For your business to be valuable – and sellable one day – you need some way to generate sales after you’re gone.  Many business owners hire a superstar salesperson to replace themselves as a rainmaker but that’s a trap.

SuperStarBy replacing yourself with a single salesperson, you’re simply trading a dependency on you for dependence on a sales rep, and your business will be no more sellable as a result. When we analyzed the users of The Sellability Score, a self-assessment test business owners use to understand how to drive up the value of their company, we found that businesses who could easily replace their top salesperson are more than twice as likely to get an offer to buy their business than those companies who are overly reliant on a single salesperson.

To be as valuable as possible, your company needs a sales team – not just a single salesperson. But how do you build an entire sales team? Wouldn’t it be more prudent to hire a sales rep first?  The answer is no. Hiring a single sales rep will only keep your business reliant on one person. You need a team and the faster the better. Here are three tips for building a sales team on a shoestring:

1. Charge up front

Sales reps are expensive to find and train, so in order to avoid running out of cash before they are fully ramped up, consider switching your customer billing cycle to charging some or all of your bill up front. If you stagger your billing, you can simply ask for a larger portion of your payment up front. If half your customers agree to the larger deposit, you’ll have more cash to build your sales team and more time for them to train up.

You might also consider switching to a subscription or service contract model as most people are used to paying for subscriptions up front. Try for an annual contract with an incentive for full payment in advance. For example, if you charged $1,000 per month for a maintenance contract but offered clients a $10,000/year option provided they paid up front, you would have ten thousand dollars in the bank for each contract sold. If a fully ramped up sales rep is able to sell ten service contracts a month, would it be reasonable to assume a new rep could sell three per month? If so, a new rep should be able to quickly get to the point where they are covering their monthly cost to you.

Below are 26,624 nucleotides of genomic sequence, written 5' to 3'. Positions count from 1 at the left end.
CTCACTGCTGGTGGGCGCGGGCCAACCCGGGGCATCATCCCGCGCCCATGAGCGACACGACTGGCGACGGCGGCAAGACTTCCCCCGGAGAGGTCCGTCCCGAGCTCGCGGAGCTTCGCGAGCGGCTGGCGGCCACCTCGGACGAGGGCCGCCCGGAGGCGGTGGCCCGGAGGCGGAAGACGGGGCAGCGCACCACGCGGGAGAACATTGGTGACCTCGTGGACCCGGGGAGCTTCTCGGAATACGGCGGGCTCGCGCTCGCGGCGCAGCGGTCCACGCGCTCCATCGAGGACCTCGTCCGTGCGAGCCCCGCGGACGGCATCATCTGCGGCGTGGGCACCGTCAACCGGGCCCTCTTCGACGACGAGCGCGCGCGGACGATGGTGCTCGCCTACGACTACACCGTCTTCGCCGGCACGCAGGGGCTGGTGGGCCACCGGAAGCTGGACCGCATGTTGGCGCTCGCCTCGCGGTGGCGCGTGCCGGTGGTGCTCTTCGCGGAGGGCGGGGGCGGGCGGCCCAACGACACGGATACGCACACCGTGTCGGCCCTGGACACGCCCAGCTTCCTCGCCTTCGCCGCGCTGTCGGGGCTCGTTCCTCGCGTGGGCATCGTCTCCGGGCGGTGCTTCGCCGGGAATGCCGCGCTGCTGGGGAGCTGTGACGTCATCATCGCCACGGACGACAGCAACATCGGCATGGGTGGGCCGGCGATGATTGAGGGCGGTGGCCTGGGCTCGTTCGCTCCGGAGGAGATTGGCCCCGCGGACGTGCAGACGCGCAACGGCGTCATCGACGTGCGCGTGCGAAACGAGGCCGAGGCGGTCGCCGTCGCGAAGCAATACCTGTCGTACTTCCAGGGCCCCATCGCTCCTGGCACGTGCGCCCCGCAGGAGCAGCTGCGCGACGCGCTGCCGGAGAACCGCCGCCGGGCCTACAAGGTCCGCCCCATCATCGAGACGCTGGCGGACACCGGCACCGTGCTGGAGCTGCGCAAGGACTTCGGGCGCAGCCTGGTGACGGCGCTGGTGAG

2. Carve territory into small chunks

Sales territory is an asset of your company and, like giving candy to a baby, it is easy to offer and hard to take back. Carve up your market into sales territories that provide enough opportunity for each rep to make money.  It’s okay to leave a territory unfilled for years, so avoid the temptation to give the territory to another rep, as it will become impossible to take back when you’re ready to fill the position.

3. Hire a second rep as quickly as possible

If at all possible, start by hiring two sales people, not just one. Sales people thrive on competition, and in order to be a sellable company, you need to be able to demonstrate to a buyer that your sales are driven by a sales team and not just a high performing salesperson. If you’re charging up front or on a subscription model, you should be able to quickly get to the point where each sales rep is at least covering their costs to you.

Replacing yourself as your company’s rainmaker is the right strategy, but avoid trading a dependency on you to dependence on a superstar sales rep. Instead, hire a sales team and watch your company – and its value – grow exponentially.

*The Sellability Score is a cloud-based software tool that allows a business owner to assess the “sellability” of their company. The researchers at The Sellability Score analyze the data from 2300 companies around the globe in order to understand trends in the business market, with a particular focus on the liquidity of privately held businesses. 

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One Response to Avoid the Superstar Sales Rep Trap (and Build the Value of Your Business)

  1. Chris Heiler says:

    Great post, Ron. Point #2 was really helpful to me as I think about hiring and growing. 90%+ of our revenue is retainer-based (month to month) but it might not be a bad idea to offer an incentive for 50% up front. I’d rather have that up-front cash from a client than have to go to the bank for a loc.

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